or any modification of an ACL on a file within a mounted UFS file
system. See getfacl(1) for background on ACLs.


onerror = action

This option specifies the action that UFS should take to recover
from an internal inconsistency on a file system. Specify action
as panic, lock, or umount. These values cause a forced system
shutdown, a file system lock to be applied to the file system, or
the file system to be forcibly unmounted, respectively. The
default is panic.


quota

Quotas are turned on for the file system.


remount

Remounts a file system with a new set of options. All options not
explicitly set with remount revert to their default values.


rq

Read-write with quotas turned on. Equivalent to rw, quota.


xattr | noxattr

Allow or disallow the creation and manipulation of extended
attributes. The default is xattr. See fsattr(5) for a description of
extended attributes.


-O

Overlay mount. Allow the file system to be mounted over an existing
mount point, making the underlying file system inaccessible. If a
mount is attempted on a pre-existing mount point without setting this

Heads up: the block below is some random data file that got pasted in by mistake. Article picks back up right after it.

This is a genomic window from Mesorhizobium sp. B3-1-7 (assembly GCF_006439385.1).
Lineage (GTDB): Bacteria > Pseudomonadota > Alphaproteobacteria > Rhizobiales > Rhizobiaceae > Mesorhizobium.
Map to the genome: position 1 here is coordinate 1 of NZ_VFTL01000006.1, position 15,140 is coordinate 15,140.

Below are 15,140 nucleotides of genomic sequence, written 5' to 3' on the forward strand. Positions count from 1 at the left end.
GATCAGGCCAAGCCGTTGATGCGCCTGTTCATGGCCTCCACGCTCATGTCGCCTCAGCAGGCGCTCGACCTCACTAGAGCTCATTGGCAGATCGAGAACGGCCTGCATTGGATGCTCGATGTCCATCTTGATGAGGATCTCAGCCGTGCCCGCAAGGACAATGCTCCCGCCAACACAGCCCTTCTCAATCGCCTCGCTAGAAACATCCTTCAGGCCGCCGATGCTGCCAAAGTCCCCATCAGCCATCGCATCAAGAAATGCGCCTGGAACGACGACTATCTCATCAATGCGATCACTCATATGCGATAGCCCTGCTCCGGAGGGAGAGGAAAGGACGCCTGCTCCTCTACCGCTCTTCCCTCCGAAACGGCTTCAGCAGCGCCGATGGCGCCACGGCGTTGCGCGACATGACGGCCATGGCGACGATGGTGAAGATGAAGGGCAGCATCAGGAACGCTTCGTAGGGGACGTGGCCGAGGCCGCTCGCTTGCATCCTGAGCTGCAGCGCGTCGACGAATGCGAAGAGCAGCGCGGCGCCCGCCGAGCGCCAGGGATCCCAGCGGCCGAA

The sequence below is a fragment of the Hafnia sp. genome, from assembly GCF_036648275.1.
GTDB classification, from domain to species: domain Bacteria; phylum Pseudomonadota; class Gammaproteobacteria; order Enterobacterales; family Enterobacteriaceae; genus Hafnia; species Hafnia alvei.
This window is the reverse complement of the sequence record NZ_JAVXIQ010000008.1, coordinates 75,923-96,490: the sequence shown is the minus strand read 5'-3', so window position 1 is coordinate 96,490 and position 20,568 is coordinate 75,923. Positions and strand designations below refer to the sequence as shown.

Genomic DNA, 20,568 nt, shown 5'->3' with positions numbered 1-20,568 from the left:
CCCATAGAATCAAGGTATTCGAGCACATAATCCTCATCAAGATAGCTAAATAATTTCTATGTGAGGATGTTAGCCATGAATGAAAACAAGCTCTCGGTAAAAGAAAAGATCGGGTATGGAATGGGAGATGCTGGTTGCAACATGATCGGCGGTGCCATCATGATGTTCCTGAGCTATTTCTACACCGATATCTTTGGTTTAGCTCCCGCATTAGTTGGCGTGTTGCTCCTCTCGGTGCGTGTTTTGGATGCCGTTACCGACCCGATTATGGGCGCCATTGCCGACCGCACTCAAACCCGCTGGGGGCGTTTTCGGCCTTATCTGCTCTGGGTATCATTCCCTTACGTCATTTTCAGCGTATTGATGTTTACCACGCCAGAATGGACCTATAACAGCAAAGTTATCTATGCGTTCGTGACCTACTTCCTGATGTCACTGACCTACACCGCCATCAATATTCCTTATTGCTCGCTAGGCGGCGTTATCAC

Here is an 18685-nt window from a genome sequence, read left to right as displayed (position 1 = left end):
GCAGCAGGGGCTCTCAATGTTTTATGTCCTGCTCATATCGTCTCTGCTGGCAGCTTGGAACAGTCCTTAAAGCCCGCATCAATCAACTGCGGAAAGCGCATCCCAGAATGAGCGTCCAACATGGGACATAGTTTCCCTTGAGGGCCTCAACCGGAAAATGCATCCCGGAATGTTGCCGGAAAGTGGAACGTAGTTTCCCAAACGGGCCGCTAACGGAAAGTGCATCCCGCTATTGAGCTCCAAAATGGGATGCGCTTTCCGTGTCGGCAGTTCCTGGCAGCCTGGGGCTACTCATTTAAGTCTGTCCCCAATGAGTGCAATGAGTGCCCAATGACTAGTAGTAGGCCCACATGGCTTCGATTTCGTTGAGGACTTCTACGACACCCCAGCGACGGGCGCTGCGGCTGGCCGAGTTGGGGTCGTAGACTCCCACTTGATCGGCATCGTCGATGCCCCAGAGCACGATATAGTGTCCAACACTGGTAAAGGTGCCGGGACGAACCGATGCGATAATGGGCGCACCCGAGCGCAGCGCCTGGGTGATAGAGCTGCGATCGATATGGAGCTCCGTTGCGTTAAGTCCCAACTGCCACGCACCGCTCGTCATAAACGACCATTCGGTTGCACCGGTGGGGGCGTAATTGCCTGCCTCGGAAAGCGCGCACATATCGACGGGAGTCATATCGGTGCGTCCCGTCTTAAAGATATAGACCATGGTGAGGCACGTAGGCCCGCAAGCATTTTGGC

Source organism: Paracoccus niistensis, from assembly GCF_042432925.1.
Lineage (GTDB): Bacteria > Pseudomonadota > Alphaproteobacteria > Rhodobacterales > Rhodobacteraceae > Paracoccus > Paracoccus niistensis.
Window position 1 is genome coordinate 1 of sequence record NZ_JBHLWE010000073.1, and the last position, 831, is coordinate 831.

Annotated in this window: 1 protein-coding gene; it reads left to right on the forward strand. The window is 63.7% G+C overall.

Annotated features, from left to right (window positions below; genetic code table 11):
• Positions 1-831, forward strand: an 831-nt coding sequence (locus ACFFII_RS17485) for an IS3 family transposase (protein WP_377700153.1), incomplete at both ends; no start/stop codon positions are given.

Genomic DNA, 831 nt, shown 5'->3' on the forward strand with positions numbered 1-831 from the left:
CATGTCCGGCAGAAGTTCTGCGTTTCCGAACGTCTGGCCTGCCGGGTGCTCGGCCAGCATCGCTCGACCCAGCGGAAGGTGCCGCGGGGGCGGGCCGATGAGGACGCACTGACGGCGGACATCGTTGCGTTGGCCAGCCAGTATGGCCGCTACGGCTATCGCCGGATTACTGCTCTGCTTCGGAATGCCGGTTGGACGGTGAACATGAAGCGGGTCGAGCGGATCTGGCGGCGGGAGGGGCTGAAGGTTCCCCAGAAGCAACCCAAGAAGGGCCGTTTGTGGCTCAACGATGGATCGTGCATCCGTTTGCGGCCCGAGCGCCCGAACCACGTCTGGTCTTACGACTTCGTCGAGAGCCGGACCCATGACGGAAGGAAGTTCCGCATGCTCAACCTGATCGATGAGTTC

flag, the mount will fail, producing the error "device busy".


EXAMPLES


Example 1: Turning Off (and On) Logging




The following command turns off logging on an already mounted file
system. The subsequent command restores logging.


# mount -F ufs -o remount,nologging /export
# (absence of message indicates success)
# mount -F ufs -o remount,logging /export


In the preceding commands, the -F ufs option is not necessary.


FILES


/etc/mnttab

table of mounted file systems


/etc/vfstab

list of default parameters for each file system


SEE ALSO


getfacl(1), fsck(1M), fsck_ufs(1M), lofiadm(1M), mount(1M), mountall(1M),
fcntl(2), mount(2), stat(2), mnttab(4), vfstab(4), attributes(5),
fsattr(5), largefile(5)

NOTES


Since the root (/) file system is mounted read-only by the kernel during
the boot process, only the remount option (and options that can be used
in conjunction with remount) affect the root (/) entry in the /etc/vfstab
file.


June 22, 2009 MOUNT_UFS(1M)